|The Mekong River at Phenom Penh|
Having traveled for nearly four months means one comes back to a hectic schedule. I haven’t been as faithful reading blogs or postings as I'd like. I did recently make another post in my “riding rails” blog (one on Kungur, Russia) and only have two more posts to get me out of Russia! This is a book review that I wrote a rough draft of in Saigon this summer. I was beginning to worry that I’d lost the book as I sent it home in a package that I mailed from Saigon (and interestingly, when I got the package, the Post Office stamp said Saigon and not Ho Chi Minh City). The package arrived yesterday! Here’s the review and enjoy the photos that I took in late June and early July.
Milton Osborne, The Mekong: Turbulent Past, Uncertain Future (New York: Grove Press, 2000), 295 pages, some black and white photos and 8 pages of color photos inserted, sources and an index.
Saigon seemed the perfect place to finish this book on the Mekong River, as I’ve come into this country on the river from Cambodia. This is a major work by an Australian who spent a good part of his life working in the countries around the Mekong. He first came to this region in the late 1950s as a student and in the 60s worked in the Australian Consulate in Phnom Penh. In this book, the author traces the history of the region back to the “Pre-Angkor” era to the end of the 20th Century. However, he only gives a general background to the area’s history before the French began their exploration of the region in the early 19th century. Much of the book centers on the French failed attempts to develop the river into a major waterway into China, allowing them to tap into the riches of the “Middle Kingdom.” The Mekong rises high the mountains of Southern China, east of Tibet. In an era of European colonization, the French envied the British position in Hong Kong and hoped to gain some access to China via Indochina. Although much investment was made into the Mekong as a major waterway, the falls on the river between Laos and Cambodia were too great to be overcome. In time, the French built a railroad around the falls, but river traffic was slow and unpredictable as the river would rise during the rainy season (and after the snow melt), flooding thousands of miles of land, only to drop so low during the dry season that only shallow draft boats could traverse the upper reaches of the river. It was noted that in the 19th Century it took more time to travel up the river into Laos on the Mekong than it did to travel from France to Vietnam.
In the 1930s, French rule of Indochina was showing signs of weakening, especially in the Mekong Delta where powerful Vietnamese families (mostly Catholic) controlled large plantations and who treated the rest of their own countrymen as brutally as the French. This brutality led to the organization of what would become the Vietcong. In World War Two, after the fall of France, the Vichy French government gave Japan free access to Indochina. The Japanese left the French in charge, as they had unrestricted movement of troops through the region. During this time, they built bases and airstrips that allowed them to make their attacks on the British and Dutch colonies to the south. Near the end of the war, the Japanese decided it would be better for them to dispose the French and allow the native populations to govern themselves. This set up the conflict that occurred after the war when France tried to reestablish its control of the region.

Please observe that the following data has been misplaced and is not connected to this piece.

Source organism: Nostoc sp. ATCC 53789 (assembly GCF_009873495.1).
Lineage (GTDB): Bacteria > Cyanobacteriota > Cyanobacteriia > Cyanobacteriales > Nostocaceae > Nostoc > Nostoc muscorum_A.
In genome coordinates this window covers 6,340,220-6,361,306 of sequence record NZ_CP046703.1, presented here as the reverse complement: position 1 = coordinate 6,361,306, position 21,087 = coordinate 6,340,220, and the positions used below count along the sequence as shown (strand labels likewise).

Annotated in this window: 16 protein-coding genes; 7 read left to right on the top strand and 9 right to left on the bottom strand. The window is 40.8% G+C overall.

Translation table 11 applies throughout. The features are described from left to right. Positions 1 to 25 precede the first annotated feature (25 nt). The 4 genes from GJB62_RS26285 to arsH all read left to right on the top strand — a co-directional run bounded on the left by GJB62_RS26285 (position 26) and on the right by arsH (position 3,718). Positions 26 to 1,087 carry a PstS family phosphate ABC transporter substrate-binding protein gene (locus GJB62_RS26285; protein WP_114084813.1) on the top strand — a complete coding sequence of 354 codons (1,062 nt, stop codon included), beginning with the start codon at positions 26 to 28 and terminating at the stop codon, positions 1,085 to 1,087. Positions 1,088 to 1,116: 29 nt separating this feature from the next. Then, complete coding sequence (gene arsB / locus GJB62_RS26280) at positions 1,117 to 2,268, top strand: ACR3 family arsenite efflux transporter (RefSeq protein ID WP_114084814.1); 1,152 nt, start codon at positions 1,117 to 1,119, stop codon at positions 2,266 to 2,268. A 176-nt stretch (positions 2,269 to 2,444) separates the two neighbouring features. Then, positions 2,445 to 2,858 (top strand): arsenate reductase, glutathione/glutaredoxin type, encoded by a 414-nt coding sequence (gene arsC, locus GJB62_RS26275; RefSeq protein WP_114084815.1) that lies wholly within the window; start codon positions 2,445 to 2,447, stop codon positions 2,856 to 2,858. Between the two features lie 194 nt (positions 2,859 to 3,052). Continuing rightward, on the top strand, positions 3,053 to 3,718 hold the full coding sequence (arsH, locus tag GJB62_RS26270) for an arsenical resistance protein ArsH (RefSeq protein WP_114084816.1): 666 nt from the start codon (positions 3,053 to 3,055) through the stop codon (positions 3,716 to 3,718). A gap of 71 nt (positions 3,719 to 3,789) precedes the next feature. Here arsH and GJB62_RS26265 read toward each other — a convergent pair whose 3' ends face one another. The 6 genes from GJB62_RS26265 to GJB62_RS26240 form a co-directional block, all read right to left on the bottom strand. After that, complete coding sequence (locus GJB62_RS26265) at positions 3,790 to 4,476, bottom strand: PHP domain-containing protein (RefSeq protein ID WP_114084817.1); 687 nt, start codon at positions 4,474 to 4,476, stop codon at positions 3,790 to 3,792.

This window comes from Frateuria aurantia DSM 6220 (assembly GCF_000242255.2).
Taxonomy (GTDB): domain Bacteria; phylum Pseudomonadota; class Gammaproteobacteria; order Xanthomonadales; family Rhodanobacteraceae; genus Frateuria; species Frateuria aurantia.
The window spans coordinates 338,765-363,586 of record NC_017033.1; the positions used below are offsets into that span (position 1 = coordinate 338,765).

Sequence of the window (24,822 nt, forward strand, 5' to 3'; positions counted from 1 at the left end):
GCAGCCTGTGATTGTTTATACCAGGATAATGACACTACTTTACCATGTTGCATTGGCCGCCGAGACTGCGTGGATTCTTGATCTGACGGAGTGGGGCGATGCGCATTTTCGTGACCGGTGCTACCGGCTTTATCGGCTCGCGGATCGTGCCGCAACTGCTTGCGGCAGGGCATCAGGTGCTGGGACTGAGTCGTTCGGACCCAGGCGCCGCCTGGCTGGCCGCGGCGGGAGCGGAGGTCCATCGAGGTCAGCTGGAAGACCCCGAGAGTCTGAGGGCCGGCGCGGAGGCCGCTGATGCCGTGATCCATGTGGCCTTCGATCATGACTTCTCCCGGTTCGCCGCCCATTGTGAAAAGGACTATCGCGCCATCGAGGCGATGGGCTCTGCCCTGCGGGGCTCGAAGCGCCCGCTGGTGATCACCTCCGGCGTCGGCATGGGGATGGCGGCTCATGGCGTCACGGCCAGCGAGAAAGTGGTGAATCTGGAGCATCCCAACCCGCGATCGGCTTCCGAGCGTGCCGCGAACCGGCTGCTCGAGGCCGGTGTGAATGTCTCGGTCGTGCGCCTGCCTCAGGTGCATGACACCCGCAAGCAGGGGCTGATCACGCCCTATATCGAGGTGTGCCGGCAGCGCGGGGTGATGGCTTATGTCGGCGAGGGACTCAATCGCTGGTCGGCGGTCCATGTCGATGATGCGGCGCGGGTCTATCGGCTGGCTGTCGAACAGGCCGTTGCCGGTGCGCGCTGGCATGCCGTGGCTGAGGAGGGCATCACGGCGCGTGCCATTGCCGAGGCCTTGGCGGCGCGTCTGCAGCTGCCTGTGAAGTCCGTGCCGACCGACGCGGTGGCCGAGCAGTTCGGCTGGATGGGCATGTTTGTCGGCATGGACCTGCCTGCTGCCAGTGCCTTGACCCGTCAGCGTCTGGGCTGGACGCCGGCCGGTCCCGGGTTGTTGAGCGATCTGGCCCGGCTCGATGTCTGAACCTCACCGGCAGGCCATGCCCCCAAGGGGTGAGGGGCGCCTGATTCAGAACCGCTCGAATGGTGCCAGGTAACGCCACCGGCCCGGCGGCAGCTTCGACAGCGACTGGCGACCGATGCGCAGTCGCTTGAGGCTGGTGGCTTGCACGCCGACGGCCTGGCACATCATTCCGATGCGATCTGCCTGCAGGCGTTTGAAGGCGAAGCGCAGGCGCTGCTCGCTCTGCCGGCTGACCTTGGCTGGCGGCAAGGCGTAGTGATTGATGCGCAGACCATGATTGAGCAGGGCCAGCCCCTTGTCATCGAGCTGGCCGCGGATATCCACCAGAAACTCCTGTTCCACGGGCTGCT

|A boat hauling freight and produce on the Mekong|
When the author first visited Vietnam in the late 1950s, he describes how he found the Vietnamese women in their “ao-dai” (a traditional dress pronounced ow-zai) as “grace itself.” There are still women that wore such outfits who walked by the bench in the park that I sat on while finishing this book. Such beauty also forms the background of Graham Greene’s novel, The Quiet American (which I also read while in Vietnam and of which Osborne refers to in his work). Interestingly, Osborne doesn’t spend a lot of time discussing the American aspect of the Vietnam War (he allocates as much space for the French war). One battle that he does cover extensively is the Ap Pac, which occurred in the Mekong Delta in 1963, in which a much stronger and well equipped South Vietnamese army was routed by the Vietcong. The battle, according to Osborn, was a sign of what was to come. During the last half of the book, when he discusses the Mekong Region during the second half of the twentieth century, he includes numerous personal memories such as his friendship with a Cambodian Catholic priest who was killed by the Khmer Rouge and his visit to the “killing fields” in early 1980, a year after the horror had ended.
The book ends with a discussion of the impact a bridge over the Mekong in Vietnam will have on the region (the bridge at Can Tho is now completed and open), the problems of pollution and a discussion of development along the river (many of which had been proposed in the 50s and 60s and shelved due to the war, but are now being reconsidered.
Osborne is a man who obviously loves the region and has done much research. His book provides the background for why the French were involved in Indochina and the history of the region from the 19th through the late 20th Century. Because the book is dated, you will need to look elsewhere to discover what has happened in the region over the past two decades as Cambodia and Vietnam have liberalized their economies. Also, if you are more interested in the ancient history of the region, I suggest you look elsewhere such as Michael D. Coe’s Angkor and the Khmer Civilization.
|A ferry crossing of the Mekong|